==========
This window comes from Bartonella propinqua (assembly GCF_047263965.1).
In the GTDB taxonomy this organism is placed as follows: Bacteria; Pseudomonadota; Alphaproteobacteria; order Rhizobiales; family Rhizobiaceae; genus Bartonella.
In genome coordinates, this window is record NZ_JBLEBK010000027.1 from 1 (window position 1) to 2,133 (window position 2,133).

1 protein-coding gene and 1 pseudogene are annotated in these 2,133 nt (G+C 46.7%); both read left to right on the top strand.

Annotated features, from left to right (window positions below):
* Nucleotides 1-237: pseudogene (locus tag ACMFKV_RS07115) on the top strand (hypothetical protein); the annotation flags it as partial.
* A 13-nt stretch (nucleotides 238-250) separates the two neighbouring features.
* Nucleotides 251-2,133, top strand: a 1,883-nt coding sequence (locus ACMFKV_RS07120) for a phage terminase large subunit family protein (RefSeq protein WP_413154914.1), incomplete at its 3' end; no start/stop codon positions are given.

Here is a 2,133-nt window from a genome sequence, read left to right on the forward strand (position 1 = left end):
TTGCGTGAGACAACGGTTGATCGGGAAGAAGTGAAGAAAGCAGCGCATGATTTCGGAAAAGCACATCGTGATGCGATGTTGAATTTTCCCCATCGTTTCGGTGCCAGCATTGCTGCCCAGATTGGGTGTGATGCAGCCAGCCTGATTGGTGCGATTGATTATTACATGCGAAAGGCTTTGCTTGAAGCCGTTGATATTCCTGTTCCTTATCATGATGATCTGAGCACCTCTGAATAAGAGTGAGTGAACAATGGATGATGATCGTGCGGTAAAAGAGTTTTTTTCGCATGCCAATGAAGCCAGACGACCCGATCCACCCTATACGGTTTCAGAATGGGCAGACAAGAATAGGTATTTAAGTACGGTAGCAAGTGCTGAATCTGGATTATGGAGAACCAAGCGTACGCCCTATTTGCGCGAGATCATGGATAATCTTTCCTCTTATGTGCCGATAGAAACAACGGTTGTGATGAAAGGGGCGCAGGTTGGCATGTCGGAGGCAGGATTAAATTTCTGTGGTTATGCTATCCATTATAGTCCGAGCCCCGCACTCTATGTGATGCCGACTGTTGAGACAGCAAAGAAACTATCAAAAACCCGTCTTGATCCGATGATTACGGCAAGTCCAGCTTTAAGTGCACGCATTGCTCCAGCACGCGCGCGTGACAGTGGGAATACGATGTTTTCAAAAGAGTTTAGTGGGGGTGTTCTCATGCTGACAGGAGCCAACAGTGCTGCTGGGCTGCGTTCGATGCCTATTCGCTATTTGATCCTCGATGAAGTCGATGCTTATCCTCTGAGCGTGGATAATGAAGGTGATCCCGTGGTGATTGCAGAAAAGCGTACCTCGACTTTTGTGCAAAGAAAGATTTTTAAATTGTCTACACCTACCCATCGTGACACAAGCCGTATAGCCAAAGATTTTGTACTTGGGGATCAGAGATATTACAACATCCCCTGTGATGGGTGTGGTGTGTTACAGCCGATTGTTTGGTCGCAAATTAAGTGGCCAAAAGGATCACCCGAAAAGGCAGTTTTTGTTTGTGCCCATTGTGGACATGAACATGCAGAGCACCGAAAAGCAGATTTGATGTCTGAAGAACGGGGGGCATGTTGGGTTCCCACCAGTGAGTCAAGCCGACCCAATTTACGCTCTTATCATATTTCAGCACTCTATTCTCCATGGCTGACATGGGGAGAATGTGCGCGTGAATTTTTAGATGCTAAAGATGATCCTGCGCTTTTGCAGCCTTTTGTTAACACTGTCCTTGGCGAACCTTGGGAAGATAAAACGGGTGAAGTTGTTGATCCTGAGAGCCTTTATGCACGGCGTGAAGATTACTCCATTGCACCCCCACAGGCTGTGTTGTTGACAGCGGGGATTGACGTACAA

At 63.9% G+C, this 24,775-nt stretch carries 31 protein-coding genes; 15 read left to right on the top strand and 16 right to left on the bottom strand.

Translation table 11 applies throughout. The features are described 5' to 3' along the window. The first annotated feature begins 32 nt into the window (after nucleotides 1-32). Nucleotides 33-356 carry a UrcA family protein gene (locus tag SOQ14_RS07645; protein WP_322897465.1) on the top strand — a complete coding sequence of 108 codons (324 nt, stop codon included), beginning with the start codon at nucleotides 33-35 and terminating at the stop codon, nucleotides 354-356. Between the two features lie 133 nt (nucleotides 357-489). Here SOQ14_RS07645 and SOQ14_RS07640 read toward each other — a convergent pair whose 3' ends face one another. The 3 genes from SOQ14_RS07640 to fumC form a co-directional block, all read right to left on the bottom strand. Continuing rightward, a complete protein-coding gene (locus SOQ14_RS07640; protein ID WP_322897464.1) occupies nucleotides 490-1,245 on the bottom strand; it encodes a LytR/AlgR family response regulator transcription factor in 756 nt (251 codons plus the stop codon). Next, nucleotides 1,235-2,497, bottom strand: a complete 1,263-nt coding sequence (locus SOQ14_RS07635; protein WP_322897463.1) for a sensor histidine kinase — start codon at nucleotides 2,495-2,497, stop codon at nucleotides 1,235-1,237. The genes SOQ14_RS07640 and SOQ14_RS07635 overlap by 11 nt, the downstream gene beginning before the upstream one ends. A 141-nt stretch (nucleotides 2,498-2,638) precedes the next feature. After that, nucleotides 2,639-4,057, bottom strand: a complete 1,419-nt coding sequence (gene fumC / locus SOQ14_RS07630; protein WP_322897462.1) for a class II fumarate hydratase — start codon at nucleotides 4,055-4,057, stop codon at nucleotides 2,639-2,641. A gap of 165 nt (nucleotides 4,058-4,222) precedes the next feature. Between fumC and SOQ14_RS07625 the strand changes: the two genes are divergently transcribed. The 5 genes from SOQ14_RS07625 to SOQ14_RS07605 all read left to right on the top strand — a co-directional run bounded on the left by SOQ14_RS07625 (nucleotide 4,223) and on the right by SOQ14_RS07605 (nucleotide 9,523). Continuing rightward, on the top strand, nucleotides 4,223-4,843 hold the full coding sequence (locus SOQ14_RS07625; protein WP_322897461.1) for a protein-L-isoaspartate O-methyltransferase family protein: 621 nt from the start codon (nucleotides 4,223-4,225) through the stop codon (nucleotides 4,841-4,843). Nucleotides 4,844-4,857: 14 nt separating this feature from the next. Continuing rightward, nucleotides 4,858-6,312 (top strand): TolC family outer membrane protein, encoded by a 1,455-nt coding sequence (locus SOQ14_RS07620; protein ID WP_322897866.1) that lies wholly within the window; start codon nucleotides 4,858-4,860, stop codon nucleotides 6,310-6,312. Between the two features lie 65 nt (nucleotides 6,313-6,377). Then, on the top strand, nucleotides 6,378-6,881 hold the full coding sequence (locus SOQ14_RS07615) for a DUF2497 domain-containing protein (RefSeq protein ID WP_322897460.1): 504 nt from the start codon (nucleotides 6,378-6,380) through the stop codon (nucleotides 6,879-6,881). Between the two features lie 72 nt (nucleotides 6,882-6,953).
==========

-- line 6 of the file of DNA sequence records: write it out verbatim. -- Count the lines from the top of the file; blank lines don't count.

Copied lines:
* Nucleotides 1-237: pseudogene (locus tag ACMFKV_RS07115) on the top strand (hypothetical protein); the annotation flags it as partial.